By: Kirk Kardashian, Tuck School of Business Communications
This summer, Tuck will welcome its 40th class of senior executives to campus for the Tuck Executive Program (TEP). Founded in 1974, TEP has always aimed to provide the hallmarks of Tuck’s MBA program—a focus on general management, a personal scale, and access to leading faculty members—to executives ready to take their business and leadership skills to the next level. The results have been extraordinary. Participants make strong connections with their peers during the program and return to their job with a new understanding of how to lead a business or a division. Many are quickly promoted to a very senior position or a job in the C-suite. “It’s a powerful experience,” says Sydney Finkelstein, the Steven Roth Professor of Management and faculty director of TEP.
At its spring meeting in June of 1973, Tuck faculty voted to accept and support the report of the new Committee on Continuing Education recommending the launch of a “management development program…especially designed for high-potential middle management executives.” The rationale was “to broaden the executives’ understanding of their role as a manager, to improve analytical and decision-making skills and to increase the executives’ understanding of the unique function and responsibility of business in society.”
TEP was designed and directed by renowned Tuck marketing professor Kenneth Davis. In designing and filling the program, Davis relied heavily on generations of his former Tuck students who had risen to top marketing and general management positions in firms such as Citibank, Corning Glass Works, General Mills, General Motors, and IBM. There were 44 participants in the first program, which took place in the newly completed Murdough Center. Participants came from 39 different corporations. All were from the United States, with the exception of one participant from Japan. Their average age was 40.
In his report to fellow faculty after the inaugural session, Davis said that “we have fulfilled our expectations in every respect. The program received an overwhelming endorsement from the participants, an exciting and stimulating group.” Davis affirmed that the first TEP class was “most enthusiastic” about Tuck’s unique learning environment. “Certainly the residential atmosphere and faculty/participant interaction is one of TEP’s distinctive characteristics,” he said.
Davis noted that he would like to see “greater representation from overseas and more female executives.” Fast forward to 2013, when 65 percent of the participants were from outside the USA and 26 percent of the participants were women.
The core of the TEP experience is a curriculum that has constantly evolved to stay relevant to the dynamic business environment. In the mid-1970s, the four-week program was centered around the business policy teachings of famed management professor James Brian Quinn. Courses such as Planning and Control, Managerial Economics, Organizational Behavior, Marketing, and Finance branched out of Quinn’s class and provided a 360-degree view of cutting-edge management practices and tools.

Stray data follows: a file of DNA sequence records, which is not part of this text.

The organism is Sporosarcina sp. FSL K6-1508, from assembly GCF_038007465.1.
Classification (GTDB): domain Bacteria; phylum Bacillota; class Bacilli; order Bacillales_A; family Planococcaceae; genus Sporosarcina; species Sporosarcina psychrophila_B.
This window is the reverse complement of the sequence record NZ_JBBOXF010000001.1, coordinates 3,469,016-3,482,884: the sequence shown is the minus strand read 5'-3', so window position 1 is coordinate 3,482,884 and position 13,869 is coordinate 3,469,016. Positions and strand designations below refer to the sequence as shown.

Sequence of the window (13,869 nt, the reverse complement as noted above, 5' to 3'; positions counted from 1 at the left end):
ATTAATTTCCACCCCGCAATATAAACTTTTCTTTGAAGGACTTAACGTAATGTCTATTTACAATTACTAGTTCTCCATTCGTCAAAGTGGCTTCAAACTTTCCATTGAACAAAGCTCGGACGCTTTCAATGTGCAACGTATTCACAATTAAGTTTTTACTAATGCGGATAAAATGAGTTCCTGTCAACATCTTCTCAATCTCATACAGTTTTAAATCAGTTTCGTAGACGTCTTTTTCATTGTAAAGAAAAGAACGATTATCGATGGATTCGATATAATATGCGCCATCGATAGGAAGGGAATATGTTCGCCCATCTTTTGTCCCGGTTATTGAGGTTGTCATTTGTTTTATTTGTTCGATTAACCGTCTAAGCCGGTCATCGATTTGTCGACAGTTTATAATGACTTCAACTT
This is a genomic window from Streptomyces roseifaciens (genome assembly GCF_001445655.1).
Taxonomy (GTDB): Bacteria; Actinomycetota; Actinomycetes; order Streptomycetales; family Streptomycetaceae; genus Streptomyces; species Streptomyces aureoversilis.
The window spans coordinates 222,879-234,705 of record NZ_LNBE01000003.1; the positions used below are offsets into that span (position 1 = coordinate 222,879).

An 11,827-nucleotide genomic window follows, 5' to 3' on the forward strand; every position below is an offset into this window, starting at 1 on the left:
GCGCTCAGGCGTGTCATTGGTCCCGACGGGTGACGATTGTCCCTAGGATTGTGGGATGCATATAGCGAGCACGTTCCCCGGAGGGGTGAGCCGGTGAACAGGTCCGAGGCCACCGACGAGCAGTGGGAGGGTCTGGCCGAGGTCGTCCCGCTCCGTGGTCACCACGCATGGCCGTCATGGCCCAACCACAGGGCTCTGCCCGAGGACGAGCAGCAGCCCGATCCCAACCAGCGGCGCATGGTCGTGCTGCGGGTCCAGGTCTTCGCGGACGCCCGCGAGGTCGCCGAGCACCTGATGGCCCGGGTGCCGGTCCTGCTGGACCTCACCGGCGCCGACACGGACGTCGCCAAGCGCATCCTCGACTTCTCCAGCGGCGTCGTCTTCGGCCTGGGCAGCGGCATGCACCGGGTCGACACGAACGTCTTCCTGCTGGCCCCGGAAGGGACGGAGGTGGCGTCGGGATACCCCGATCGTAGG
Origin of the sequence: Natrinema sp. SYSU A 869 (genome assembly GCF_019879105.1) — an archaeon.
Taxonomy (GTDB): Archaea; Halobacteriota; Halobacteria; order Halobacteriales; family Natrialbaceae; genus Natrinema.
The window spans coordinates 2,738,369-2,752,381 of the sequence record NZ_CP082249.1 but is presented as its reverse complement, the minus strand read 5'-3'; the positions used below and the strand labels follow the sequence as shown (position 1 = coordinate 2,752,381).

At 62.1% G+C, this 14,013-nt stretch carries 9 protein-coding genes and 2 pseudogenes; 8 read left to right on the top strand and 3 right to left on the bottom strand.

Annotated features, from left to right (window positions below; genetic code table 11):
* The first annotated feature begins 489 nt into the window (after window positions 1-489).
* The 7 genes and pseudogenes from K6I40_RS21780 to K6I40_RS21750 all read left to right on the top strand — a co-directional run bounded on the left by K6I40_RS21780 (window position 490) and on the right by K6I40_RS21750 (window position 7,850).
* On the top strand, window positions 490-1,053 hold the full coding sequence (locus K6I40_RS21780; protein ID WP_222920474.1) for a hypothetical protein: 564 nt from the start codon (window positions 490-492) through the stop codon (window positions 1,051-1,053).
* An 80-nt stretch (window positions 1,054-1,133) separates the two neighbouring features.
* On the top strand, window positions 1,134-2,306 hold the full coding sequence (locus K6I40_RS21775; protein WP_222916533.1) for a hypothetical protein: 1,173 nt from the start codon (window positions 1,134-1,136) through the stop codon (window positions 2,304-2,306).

Today, under the direction of Finkelstein, the best-selling author of Why Smart Executives Fail, the program is three weeks and is divided into three parts: management in action, managing change and growth, and leadership and personal change. The core curriculum, with its instruction in strategy, operations, marketing, finance, accounting, and communication, is designed to give participants the most current and crucial skills for success at the senior management level. The second week focuses on innovation and leading the organizational quest for new business. During the third week, participants look inward at their own leadership style, learning how to influence without authority, work in teams, and build leaders from the ranks.
The current curriculum reflects the restless nature of business today. Name any sector of the economy—from television to taxis— and chances are it is being re-imagined by technology and globalization. “We live in a world of disruption and change, and there’s no industry and no job that’s safe,” Finkelstein says. “Leaders must be changing and adapting, and those are exactly the capabilities and mindsets that TEP brings to its participants.”
The unique TEP experience is made possible by the top-notch intellectual and physical resources of the Tuck School of Business, one of the highest ranked business schools in the world. TEP is taught by thought leaders who teach MBA courses at the core and elective levels. The faculty are scholar-teachers whose research is published in leading business and management journals, magazines, and books. And equally important, they are thought leaders in the field, engaging actively with global organizations through their private consulting work and through custom executive education engagements. The TEP program takes place at the Tuck campus, in picturesque Hanover, New Hampshire, which was recently ranked the third best MBA facility by the Economist.
Tuck’s administrators and faculty knew the school had something special to offer executives in 1974. TEP today is proof that some things don’t change.
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TEP is an elite three week program for senior managers. Learn more.